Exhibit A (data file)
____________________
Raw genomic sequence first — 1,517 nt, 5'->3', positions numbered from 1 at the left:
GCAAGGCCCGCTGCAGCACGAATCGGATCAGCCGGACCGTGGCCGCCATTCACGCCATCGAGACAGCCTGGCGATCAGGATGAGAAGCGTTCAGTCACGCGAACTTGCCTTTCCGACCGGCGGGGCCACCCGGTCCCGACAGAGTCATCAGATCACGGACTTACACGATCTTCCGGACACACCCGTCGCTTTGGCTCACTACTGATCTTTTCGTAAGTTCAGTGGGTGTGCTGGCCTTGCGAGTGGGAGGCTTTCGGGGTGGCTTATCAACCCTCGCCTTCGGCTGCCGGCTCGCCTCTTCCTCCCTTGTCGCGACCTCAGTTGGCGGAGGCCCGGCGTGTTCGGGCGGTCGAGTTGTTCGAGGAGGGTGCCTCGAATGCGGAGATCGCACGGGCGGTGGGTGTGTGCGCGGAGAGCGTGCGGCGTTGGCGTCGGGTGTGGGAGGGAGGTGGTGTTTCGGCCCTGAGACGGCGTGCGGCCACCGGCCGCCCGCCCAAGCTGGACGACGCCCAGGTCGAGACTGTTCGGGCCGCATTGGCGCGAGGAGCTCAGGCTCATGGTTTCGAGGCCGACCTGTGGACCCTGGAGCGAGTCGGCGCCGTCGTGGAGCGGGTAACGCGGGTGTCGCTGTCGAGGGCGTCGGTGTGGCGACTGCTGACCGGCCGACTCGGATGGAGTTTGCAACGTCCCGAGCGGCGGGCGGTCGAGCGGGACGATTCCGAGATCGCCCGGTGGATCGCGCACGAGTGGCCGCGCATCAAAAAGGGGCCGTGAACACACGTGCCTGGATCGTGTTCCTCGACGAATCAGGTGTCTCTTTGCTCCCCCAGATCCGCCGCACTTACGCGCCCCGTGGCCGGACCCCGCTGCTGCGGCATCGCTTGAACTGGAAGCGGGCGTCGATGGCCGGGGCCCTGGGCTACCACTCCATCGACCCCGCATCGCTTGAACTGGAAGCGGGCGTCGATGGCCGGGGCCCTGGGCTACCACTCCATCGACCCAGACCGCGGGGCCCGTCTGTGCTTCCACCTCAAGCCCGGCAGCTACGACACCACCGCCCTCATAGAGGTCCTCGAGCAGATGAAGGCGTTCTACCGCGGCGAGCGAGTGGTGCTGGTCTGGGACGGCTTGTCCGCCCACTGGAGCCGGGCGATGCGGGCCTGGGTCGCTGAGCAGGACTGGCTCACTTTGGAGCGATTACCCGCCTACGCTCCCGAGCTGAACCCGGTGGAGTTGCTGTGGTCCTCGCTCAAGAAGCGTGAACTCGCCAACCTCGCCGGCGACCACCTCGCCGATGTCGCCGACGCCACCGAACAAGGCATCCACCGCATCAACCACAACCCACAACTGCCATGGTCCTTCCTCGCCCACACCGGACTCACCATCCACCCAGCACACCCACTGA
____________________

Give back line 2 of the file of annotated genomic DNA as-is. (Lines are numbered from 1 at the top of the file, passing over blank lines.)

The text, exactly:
GCAAGGCCCGCTGCAGCACGAATCGGATCAGCCGGACCGTGGCCGCCATTCACGCCATCGAGACAGCCTGGCGATCAGGATGAGAAGCGTTCAGTCACGCGAACTTGCCTTTCCGACCGGCGGGGCCACCCGGTCCCGACAGAGTCATCAGATCACGGACTTACACGATCTTCCGGACACACCCGTCGCTTTGGCTCACTACTGATCTTTTCGTAAGTTCAGTGGGTGTGCTGGCCTTGCGAGTGGGAGGCTTTCGGGGTGGCTTATCAACCCTCGCCTTCGGCTGCCGGCTCGCCTCTTCCTCCCTTGTCGCGACCTCAGTTGGCGGAGGCCCGGCGTGTTCGGGCGGTCGAGTTGTTCGAGGAGGGTGCCTCGAATGCGGAGATCGCACGGGCGGTGGGTGTGTGCGCGGAGAGCGTGCGGCGTTGGCGTCGGGTGTGGGAGGGAGGTGGTGTTTCGGCCCTGAGACGGCGTGCGGCCACCGGCCGCCCGCCCAAGCTGGACGACGCCCAGGTCGAGACTGTTCGGGCCGCATTGGCGCGAGGAGCTCAGGCTCATGGTTTCGAGGCCGACCTGTGGACCCTGGAGCGAGTCGGCGCCGTCGTGGAGCGGGTAACGCGGGTGTCGCTGTCGAGGGCGTCGGTGTGGCGACTGCTGACCGGCCGACTCGGATGGAGTTTGCAACGTCCCGAGCGGCGGGCGGTCGAGCGGGACGATTCCGAGATCGCCCGGTGGATCGCGCACGAGTGGCCGCGCATCAAAAAGGGGCCGTGAACACACGTGCCTGGATCGTGTTCCTCGACGAATCAGGTGTCTCTTTGCTCCCCCAGATCCGCCGCACTTACGCGCCCCGTGGCCGGACCCCGCTGCTGCGGCATCGCTTGAACTGGAAGCGGGCGTCGATGGCCGGGGCCCTGGGCTACCACTCCATCGACCCCGCATCGCTTGAACTGGAAGCGGGCGTCGATGGCCGGGGCCCTGGGCTACCACTCCATCGACCCAGACCGCGGGGCCCGTCTGTGCTTCCACCTCAAGCCCGGCAGCTACGACACCACCGCCCTCATAGAGGTCCTCGAGCAGATGAAGGCGTTCTACCGCGGCGAGCGAGTGGTGCTGGTCTGGGACGGCTTGTCCGCCCACTGGAGCCGGGCGATGCGGGCCTGGGTCGCTGAGCAGGACTGGCTCACTTTGGAGCGATTACCCGCCTACGCTCCCGAGCTGAACCCGGTGGAGTTGCTGTGGTCCTCGCTCAAGAAGCGTGAACTCGCCAACCTCGCCGGCGACCACCTCGCCGATGTCGCCGACGCCACCGAACAAGGCATCCACCGCATCAACCACAACCCACAACTGCCATGGTCCTTCCTCGCCCACACCGGACTCACCATCCACCCAGCACACCCACTGA